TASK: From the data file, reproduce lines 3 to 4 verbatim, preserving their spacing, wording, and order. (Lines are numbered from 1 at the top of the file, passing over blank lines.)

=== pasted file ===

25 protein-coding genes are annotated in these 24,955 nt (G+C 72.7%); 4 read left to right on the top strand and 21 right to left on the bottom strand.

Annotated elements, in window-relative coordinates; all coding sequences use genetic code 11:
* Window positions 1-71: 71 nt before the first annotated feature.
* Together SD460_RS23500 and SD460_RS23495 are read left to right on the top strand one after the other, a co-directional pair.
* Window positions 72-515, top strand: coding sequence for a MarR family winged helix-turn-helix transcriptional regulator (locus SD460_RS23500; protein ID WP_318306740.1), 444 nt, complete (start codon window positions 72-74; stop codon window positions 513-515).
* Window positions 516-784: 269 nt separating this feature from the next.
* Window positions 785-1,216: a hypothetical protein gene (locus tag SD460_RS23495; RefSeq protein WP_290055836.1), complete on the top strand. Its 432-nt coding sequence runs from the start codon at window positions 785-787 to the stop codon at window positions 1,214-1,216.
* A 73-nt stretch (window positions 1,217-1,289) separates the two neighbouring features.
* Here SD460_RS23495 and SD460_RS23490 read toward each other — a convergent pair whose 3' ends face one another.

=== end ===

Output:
* Window positions 1-71: 71 nt before the first annotated feature.
* Together SD460_RS23500 and SD460_RS23495 are read left to right on the top strand one after the other, a co-directional pair.